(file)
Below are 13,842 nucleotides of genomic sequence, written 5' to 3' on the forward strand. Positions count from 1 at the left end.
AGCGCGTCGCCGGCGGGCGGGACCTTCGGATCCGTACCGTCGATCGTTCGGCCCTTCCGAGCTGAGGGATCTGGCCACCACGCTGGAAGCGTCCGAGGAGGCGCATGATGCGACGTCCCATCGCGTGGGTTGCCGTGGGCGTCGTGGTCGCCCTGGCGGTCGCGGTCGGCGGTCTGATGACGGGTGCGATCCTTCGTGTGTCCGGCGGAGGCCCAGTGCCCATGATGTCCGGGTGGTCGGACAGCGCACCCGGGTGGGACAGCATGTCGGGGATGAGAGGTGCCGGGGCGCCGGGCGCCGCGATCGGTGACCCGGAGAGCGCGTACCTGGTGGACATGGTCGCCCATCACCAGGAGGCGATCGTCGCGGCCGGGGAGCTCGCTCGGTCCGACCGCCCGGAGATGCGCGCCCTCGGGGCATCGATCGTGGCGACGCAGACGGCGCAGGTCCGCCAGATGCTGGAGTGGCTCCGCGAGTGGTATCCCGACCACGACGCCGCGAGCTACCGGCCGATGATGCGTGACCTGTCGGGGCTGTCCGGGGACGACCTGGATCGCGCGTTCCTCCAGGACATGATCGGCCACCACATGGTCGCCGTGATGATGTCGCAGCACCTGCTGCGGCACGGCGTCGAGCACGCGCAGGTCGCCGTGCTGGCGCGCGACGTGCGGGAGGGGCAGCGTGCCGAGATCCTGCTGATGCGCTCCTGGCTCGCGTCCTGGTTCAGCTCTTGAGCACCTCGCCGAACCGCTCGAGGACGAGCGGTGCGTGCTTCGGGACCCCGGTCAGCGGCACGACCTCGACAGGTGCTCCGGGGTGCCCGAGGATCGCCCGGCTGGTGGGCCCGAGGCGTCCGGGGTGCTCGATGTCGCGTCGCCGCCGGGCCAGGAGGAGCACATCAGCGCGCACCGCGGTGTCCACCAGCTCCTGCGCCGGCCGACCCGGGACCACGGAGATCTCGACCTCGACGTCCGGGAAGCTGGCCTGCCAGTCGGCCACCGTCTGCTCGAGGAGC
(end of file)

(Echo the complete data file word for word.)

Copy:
Below are 13,842 nucleotides of genomic sequence, written 5' to 3' on the forward strand. Positions count from 1 at the left end.
AGCGCGTCGCCGGCGGGCGGGACCTTCGGATCCGTACCGTCGATCGTTCGGCCCTTCCGAGCTGAGGGATCTGGCCACCACGCTGGAAGCGTCCGAGGAGGCGCATGATGCGACGTCCCATCGCGTGGGTTGCCGTGGGCGTCGTGGTCGCCCTGGCGGTCGCGGTCGGCGGTCTGATGACGGGTGCGATCCTTCGTGTGTCCGGCGGAGGCCCAGTGCCCATGATGTCCGGGTGGTCGGACAGCGCACCCGGGTGGGACAGCATGTCGGGGATGAGAGGTGCCGGGGCGCCGGGCGCCGCGATCGGTGACCCGGAGAGCGCGTACCTGGTGGACATGGTCGCCCATCACCAGGAGGCGATCGTCGCGGCCGGGGAGCTCGCTCGGTCCGACCGCCCGGAGATGCGCGCCCTCGGGGCATCGATCGTGGCGACGCAGACGGCGCAGGTCCGCCAGATGCTGGAGTGGCTCCGCGAGTGGTATCCCGACCACGACGCCGCGAGCTACCGGCCGATGATGCGTGACCTGTCGGGGCTGTCCGGGGACGACCTGGATCGCGCGTTCCTCCAGGACATGATCGGCCACCACATGGTCGCCGTGATGATGTCGCAGCACCTGCTGCGGCACGGCGTCGAGCACGCGCAGGTCGCCGTGCTGGCGCGCGACGTGCGGGAGGGGCAGCGTGCCGAGATCCTGCTGATGCGCTCCTGGCTCGCGTCCTGGTTCAGCTCTTGAGCACCTCGCCGAACCGCTCGAGGACGAGCGGTGCGTGCTTCGGGACCCCGGTCAGCGGCACGACCTCGACAGGTGCTCCGGGGTGCCCGAGGATCGCCCGGCTGGTGGGCCCGAGGCGTCCGGGGTGCTCGATGTCGCGTCGCCGCCGGGCCAGGAGGAGCACATCAGCGCGCACCGCGGTGTCCACCAGCTCCTGCGCCGGCCGACCCGGGACCACGGAGATCTCGACCTCGACGTCCGGGAAGCTGGCCTGCCAGTCGGCCACCGTCTGCTCGAGGAGC